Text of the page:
Instead of Plum Appointments, Maybe a Lump of Coal
Christmas is usually a time when controversial nominees for top federal jobs wait for Santa, in the form of the president of the United States, to come down the chimney with their recess appointments.
Maybe not this year. Word is Senate Majority Leader Harry Reid (D-Nev.), in order to prevent President Bush from handing out those goodies, is now thinking about keeping the Senate in session during the Christmas-New Year's break, which starts at the end of next week and continues until the Senate returns in mid- to late January.
The unusual maneuver, which Reid first used during the recent Thanksgiving vacation, would block Bush from using his constitutional power -- derived from the days when the Senate could be out of session for months -- to fill vacancies. Such appointments made now would be valid through the end of Bush's presidency.
As a practical matter, if Reid decides to keep the Senate in session, such folks as Sen. Jim Webb (D-Va.), who came in from across the river to wield the gavel during the Thanksgiving break, would once again briefly open and close the Senate twice a week, in what are called pro forma sessions.
Senate Democrats have been particularly upset over several of Bush's recess appointees, including Charles Pickering to an appeals court seat and, more recently, Republican donor and Swift Boat ad-campaign contributor Sam Fox as ambassador to Belgium.
A Christmas Protest
Speaking of Christmas, Rep. Jim McDermott (D-Wash.) says he's not really against the holiday, even though he voted this week against a resolution "recognizing the importance of Christmas and the Christian faith."
McDermott said his vote Tuesday night was a protest against Bush's anticipated veto of a children's health insurance bill -- which Bush vetoed Wednesday.
"While the Republicans are passing a resolution celebrating Christmas, the president was vetoing health care for children. There's a little bit of irony going on around here," McDermott said yesterday.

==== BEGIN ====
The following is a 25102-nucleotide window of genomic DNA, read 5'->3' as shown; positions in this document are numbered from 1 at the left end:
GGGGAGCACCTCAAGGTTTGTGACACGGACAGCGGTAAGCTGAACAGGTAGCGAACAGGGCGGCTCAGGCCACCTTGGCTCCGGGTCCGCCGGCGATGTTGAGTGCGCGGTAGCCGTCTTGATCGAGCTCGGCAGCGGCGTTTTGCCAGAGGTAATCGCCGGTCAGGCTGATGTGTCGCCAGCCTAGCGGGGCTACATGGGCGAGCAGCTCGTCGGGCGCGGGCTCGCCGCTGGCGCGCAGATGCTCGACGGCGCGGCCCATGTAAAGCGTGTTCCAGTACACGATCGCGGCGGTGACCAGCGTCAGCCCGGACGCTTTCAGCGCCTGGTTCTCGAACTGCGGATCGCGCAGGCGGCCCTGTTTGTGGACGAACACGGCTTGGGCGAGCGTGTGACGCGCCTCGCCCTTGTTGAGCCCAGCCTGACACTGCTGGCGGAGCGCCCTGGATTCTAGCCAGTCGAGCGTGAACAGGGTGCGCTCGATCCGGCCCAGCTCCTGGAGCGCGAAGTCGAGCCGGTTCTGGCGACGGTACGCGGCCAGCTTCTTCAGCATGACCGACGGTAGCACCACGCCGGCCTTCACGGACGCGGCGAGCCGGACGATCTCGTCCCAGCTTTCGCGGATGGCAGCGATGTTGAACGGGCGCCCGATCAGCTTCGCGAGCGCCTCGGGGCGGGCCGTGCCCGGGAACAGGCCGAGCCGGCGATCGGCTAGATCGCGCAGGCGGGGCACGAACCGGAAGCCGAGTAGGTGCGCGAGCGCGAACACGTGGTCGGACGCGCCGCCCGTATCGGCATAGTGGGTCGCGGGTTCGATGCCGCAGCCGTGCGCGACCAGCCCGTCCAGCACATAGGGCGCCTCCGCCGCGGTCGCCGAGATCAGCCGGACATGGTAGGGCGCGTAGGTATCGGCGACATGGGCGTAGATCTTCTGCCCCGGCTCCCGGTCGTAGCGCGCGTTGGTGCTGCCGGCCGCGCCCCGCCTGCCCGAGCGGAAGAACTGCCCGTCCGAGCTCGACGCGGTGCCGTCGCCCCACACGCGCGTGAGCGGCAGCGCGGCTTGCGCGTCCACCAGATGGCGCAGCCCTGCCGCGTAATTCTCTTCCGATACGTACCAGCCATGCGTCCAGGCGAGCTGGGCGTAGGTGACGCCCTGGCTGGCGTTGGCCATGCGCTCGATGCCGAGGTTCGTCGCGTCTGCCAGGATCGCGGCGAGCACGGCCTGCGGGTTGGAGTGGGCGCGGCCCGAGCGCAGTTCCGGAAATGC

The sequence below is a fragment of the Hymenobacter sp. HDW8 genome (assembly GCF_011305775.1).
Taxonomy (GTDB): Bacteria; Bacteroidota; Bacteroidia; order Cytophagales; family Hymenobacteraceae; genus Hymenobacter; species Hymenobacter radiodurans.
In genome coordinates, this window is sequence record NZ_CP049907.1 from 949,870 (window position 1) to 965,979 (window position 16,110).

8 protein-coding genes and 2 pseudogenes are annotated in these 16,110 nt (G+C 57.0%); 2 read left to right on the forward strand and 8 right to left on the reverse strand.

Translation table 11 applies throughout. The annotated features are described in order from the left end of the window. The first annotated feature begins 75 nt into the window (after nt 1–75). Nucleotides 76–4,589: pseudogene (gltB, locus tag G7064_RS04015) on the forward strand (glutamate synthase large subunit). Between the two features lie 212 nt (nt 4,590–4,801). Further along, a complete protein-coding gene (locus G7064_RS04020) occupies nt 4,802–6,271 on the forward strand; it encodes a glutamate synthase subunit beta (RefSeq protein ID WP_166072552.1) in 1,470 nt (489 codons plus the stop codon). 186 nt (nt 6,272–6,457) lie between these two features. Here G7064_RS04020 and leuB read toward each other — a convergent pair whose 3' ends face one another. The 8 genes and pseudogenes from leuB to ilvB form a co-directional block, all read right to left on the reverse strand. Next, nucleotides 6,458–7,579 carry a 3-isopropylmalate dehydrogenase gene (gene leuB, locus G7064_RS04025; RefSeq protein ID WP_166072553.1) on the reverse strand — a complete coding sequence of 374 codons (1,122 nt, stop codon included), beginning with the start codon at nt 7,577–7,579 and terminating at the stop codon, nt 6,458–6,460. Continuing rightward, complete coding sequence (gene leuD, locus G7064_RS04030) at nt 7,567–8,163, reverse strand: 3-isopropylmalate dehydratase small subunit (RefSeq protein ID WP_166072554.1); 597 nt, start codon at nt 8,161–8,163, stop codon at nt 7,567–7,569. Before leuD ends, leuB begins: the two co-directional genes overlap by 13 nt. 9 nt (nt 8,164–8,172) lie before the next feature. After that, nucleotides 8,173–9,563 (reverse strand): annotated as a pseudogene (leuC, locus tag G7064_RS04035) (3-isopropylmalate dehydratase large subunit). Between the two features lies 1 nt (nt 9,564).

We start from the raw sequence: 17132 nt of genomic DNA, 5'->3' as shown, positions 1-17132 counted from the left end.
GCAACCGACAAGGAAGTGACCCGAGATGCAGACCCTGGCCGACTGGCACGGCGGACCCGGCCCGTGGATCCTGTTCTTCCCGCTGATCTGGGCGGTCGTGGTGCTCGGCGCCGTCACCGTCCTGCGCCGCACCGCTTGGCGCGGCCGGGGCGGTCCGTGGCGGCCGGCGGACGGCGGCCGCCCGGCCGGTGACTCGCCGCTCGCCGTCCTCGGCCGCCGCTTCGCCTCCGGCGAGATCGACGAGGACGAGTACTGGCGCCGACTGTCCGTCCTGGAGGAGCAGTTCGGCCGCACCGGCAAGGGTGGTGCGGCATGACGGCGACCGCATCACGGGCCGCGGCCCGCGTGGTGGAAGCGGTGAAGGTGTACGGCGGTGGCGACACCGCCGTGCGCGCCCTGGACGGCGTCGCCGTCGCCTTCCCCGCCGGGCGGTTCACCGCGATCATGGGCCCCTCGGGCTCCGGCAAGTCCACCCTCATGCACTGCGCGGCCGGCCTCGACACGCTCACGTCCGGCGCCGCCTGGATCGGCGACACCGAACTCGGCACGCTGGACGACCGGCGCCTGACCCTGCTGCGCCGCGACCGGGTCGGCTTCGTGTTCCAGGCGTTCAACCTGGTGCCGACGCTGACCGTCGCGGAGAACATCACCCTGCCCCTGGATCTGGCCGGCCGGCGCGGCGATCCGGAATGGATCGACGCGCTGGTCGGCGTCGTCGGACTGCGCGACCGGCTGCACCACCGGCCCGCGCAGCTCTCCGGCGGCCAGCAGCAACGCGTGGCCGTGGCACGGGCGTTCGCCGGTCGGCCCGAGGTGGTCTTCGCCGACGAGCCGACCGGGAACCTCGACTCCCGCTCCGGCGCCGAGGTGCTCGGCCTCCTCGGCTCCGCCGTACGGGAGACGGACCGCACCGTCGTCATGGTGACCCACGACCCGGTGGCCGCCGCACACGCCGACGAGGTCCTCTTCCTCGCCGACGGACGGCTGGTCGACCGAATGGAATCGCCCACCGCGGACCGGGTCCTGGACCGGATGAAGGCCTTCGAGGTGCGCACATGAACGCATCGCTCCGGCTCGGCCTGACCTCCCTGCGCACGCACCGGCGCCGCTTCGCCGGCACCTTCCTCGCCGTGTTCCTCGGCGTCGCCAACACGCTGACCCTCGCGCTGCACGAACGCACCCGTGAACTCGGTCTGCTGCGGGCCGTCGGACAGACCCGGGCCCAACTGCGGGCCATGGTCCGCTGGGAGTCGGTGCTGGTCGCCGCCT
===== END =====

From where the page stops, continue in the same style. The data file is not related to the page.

The Christmas measure was approved 372 to 9, according to the Associated Press, with Democrats casting all the no votes. Besides McDermott, the dissenting votes came from Reps. Gary Ackerman and Yvette Clarke of New York; Barbara Lee, Pete Stark and Lynn Woolsey of California; Diana DeGette (Colo.); Alcee Hastings (Fla.); and Bobby Scott (Va.). Ten lawmakers, including Republican Mike Pence (Ind.), voted "present." Forty members were absent.
Going Away, Again
Bush, apparently with a bit of time on his hands, couldn't stay away from a little surprise drop-in at public diplomacy czar Karen Hughes's going-away party Wednesday afternoon at the State Department.
This is Hughes's second departure from the administration. She went back to Texas midway through Bush's first term and then returned for the diplomacy job. White House Chief of Staff Josh Bolten also stopped by, as did national security adviser Stephen Hadley and former White House counsel and, we recall, Supreme Court nominee Harriet Miers. The Supreme Court honor isn't in her bio at Locke Lord Bissell & Liddell in Dallas, but we checked the clips.
"I wouldn't be standing here without Karen Hughes," Bush told the group, referring to her invaluable political skills. He stood there from 4:17 to 4:39 p.m. Not one to linger.